MTB shoes Above all, they should fit well as they will be worn for many hours under stress. An optimal shoe does not cause any pressure points or circulatory disorders (foot falling asleep). It is perfect if you forget the shoe immediately after driving off!
In addition, the shoe should protect the foot and create a good connection to the pedal. There are optimized footwear for both clipless and flat pedals, but what about combination pedals?
PAW Combination pedals are characterized by an uncompromising implementation of click and flat performance. The pedals combine the best of both worlds, clicked in for optimal efficiency when pedaling and maximum grip on the flat side when going downhill. So are PAW Combination pedals are the ideal addition to all bikes that combine uphill and downhill performance.
Of course, combination pedals work with every shoe on which a cleat can be mounted (recess on the sole), but there are shoes on the market that offer particularly good grip and good features on the flat side. For a better overview, we divide the shoes into 2 categories according to the intended use.
1. SPD sneaker:
By this we mean classic downhill shoes with the option of mounting a cleat, i.e. making them clickable. We recommend these shoes if you want maximum grip on the flat side. In addition, these shoes are comfortable and stylish.
What features should SPD sneakers have:
- The sole should be soft, flat and slightly profiled so that all pins have uniform contact and can get stuck in the profile. This offers good power transmission on the click side - despite a soft sole TWO-FACE large contact areas for pressure distribution.
- Raised side surfaces on the inner ankle can dampen painful contact with stones.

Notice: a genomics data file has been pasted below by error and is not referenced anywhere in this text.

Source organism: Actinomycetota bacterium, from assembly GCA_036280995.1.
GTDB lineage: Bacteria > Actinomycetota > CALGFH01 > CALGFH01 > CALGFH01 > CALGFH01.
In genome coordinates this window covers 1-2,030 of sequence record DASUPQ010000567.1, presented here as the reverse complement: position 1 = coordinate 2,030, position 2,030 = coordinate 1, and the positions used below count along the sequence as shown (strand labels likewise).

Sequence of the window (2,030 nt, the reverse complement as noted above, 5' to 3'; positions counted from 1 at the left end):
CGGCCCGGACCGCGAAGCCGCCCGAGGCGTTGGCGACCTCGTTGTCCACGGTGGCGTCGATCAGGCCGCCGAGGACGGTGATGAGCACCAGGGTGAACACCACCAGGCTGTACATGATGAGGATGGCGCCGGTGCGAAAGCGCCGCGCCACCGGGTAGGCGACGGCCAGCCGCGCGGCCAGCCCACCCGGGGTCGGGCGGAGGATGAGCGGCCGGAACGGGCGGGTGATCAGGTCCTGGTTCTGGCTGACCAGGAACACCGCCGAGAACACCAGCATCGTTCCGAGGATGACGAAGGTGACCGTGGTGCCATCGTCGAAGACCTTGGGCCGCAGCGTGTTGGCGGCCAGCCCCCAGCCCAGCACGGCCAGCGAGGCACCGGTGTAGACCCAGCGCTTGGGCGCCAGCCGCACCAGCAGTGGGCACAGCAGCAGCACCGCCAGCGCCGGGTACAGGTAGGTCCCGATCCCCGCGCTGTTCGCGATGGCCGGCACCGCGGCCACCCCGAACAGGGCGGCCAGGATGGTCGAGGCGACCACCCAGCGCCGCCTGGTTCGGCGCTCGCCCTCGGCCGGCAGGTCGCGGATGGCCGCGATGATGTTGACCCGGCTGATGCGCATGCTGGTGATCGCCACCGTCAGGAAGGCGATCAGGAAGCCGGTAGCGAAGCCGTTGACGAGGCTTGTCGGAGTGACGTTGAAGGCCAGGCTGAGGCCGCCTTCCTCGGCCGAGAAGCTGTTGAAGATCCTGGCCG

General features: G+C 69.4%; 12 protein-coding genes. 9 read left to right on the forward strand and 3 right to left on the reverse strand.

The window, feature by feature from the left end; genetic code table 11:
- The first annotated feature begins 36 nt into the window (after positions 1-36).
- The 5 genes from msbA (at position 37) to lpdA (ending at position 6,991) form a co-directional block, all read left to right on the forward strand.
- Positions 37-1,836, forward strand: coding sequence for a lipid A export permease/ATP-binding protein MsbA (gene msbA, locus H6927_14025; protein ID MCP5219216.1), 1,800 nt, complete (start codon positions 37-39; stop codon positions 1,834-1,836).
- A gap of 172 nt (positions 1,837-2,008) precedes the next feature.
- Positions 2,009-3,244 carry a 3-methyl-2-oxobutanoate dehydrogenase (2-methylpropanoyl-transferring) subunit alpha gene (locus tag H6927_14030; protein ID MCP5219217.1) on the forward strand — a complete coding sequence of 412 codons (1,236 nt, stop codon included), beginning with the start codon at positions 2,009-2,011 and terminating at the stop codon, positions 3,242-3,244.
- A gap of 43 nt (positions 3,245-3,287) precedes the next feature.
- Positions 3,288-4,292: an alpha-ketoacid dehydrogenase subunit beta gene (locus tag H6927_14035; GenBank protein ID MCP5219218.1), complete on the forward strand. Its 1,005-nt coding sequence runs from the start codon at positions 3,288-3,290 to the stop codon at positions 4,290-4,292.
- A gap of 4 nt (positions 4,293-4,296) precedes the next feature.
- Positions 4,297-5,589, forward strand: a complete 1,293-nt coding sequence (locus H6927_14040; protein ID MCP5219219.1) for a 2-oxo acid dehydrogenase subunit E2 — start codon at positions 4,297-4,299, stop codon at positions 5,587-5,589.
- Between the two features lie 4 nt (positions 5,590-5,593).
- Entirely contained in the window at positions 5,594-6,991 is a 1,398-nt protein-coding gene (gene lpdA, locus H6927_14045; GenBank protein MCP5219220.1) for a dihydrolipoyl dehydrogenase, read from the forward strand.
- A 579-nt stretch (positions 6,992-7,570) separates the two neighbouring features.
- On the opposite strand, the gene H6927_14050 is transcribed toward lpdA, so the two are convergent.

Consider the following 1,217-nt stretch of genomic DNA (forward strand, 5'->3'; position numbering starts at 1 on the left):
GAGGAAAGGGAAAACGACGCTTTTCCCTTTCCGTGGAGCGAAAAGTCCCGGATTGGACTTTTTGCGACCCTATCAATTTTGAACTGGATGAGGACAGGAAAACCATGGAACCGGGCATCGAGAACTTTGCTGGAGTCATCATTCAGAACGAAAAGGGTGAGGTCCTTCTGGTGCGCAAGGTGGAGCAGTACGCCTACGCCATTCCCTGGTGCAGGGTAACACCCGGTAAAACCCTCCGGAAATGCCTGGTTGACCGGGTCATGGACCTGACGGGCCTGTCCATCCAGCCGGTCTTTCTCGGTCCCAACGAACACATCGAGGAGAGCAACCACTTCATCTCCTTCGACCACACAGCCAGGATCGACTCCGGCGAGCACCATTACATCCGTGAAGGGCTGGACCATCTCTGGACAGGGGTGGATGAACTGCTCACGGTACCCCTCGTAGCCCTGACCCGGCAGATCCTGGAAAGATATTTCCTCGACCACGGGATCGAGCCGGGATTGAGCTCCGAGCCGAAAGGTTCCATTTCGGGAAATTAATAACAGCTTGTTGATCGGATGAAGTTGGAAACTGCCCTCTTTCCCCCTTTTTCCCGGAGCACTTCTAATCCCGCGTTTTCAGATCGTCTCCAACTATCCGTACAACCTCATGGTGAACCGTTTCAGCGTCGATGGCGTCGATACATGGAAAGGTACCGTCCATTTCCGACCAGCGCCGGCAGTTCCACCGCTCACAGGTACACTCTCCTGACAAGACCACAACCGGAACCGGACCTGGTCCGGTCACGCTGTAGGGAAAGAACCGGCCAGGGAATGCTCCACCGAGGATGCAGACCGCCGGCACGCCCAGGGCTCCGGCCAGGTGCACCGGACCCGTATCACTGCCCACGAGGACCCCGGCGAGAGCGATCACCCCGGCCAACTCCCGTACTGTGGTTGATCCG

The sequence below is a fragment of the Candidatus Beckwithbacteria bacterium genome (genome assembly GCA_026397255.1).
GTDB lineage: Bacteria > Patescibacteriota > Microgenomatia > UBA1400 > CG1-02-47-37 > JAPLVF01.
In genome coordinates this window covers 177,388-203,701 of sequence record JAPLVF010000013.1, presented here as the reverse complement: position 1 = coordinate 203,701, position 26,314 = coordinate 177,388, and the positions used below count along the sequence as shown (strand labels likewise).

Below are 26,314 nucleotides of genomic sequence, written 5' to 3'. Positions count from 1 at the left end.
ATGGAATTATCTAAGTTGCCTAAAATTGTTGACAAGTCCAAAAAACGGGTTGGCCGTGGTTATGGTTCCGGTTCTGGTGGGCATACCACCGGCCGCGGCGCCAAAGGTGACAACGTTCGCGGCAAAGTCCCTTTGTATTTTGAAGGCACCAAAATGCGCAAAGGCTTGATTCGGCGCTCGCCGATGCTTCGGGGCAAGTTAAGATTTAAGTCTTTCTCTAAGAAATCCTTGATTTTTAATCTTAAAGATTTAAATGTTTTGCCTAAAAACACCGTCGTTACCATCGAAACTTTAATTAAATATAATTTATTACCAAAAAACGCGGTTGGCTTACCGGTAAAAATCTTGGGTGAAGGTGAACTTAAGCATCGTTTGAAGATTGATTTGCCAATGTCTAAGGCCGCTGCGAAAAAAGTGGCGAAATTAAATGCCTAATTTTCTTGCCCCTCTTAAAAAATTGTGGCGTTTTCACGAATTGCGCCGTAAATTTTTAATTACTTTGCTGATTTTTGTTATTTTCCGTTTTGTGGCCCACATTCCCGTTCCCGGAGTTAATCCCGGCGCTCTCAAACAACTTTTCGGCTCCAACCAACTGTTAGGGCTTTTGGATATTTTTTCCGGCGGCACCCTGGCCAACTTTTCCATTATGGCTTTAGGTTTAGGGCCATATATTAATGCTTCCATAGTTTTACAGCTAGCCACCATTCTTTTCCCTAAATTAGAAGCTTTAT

- In addition to the actual lacing, a flap or a quick-release fastener at the upper end provides a better hold and a quick adjustment option (e.g. to fix the heel during longer periods of wear).
- Covering the lacing is an advantage if you often ride in muddy conditions.
- The shoes should have sufficient ventilation holes for good ventilation, as the base material is not breathable.
- Weight: ideally less than 800g, never more than 1,000g
Here are some shoes from this category to choose from:
2. Bike and Hike shoes:
By this we mean mountain-suitable shoes with the option of mounting a cleat. These shoes are recommended if the bike is worn frequently, but these shoes are also a very good option for the transitional period. Classic areas of application can be found with "trans-alpinists" or bike mountaineers.
- The sole should be stable, strongly profiled and have a soft rubber compound. The contact to the PINs is a little less compared to the SPD sneakers, but these shoes offer a very good hold on the flat side.
- Anyone who has already ridden a transalp knows that waterproof shoes can be a blessing. Gore-, Trans- or similar Tex is generally an advantage.
- Weight: 900 to 1,100g
- As with the SPD sneakers, ankle protection, lacing cover, fastening tab, ventilation and cleat recess must be observed.
The Bike & Hike models from Shimano are the classics in this area.
The shoes by Northwave and Scott are B&H Light versions with great features and non-slip soles.